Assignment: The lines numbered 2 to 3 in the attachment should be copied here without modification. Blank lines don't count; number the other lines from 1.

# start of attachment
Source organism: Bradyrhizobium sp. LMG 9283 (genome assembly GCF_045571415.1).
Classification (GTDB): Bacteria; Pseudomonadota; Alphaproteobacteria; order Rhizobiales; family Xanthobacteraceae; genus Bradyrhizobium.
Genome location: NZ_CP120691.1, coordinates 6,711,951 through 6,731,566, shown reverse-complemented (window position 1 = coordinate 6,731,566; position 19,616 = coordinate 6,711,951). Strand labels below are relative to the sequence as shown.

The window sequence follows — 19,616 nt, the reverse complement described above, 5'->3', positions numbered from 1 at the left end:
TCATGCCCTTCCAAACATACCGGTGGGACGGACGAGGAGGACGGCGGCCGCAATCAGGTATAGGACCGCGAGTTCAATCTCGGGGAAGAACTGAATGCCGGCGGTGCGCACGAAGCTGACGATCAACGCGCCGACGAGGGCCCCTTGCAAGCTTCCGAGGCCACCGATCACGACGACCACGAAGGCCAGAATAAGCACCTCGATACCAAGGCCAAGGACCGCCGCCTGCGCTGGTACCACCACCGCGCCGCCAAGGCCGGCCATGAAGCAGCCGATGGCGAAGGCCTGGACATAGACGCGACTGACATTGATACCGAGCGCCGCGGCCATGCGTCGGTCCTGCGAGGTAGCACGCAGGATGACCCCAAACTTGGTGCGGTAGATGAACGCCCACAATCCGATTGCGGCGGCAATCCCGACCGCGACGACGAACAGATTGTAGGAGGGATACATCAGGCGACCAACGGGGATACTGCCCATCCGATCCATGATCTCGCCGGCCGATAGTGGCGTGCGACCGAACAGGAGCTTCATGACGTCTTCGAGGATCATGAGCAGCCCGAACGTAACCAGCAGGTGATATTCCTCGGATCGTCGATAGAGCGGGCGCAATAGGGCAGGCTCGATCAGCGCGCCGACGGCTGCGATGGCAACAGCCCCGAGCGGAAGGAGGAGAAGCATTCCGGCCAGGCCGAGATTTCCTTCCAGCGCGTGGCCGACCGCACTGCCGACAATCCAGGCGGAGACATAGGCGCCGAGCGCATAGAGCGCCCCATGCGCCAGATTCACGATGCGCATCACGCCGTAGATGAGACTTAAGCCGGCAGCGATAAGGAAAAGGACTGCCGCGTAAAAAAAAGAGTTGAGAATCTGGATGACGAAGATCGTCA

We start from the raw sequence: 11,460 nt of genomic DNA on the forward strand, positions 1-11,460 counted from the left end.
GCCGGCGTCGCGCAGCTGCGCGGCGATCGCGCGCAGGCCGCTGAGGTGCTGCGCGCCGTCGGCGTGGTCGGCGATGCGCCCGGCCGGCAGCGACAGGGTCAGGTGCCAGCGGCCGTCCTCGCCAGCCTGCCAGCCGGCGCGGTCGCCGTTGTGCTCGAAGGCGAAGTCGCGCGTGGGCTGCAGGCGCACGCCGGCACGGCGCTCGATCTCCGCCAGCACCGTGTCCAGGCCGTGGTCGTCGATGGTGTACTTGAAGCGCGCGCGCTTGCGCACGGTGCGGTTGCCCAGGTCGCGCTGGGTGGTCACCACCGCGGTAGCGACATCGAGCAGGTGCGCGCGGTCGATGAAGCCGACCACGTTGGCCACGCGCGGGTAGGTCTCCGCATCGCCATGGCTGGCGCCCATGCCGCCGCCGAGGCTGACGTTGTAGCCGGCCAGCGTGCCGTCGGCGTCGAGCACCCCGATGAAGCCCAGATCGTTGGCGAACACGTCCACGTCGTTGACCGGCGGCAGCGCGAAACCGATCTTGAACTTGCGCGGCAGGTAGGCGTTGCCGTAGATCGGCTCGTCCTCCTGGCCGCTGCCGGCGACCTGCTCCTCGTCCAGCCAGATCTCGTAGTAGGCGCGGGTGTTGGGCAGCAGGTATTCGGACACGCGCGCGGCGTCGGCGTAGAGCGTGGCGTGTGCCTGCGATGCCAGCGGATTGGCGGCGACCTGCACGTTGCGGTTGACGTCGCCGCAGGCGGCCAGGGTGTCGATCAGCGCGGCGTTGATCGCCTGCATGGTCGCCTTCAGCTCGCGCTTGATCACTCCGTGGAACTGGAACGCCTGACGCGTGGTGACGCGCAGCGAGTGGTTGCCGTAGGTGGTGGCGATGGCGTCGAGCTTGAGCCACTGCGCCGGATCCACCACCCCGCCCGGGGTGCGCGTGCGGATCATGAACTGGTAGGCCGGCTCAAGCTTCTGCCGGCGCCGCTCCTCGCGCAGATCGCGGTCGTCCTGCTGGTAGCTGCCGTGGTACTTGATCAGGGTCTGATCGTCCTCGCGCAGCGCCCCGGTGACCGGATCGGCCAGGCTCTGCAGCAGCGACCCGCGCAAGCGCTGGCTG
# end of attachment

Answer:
Classification (GTDB): Bacteria; Pseudomonadota; Alphaproteobacteria; order Rhizobiales; family Xanthobacteraceae; genus Bradyrhizobium.
Genome location: NZ_CP120691.1, coordinates 6,711,951 through 6,731,566, shown reverse-complemented (window position 1 = coordinate 6,731,566; position 19,616 = coordinate 6,711,951). Strand labels below are relative to the sequence as shown.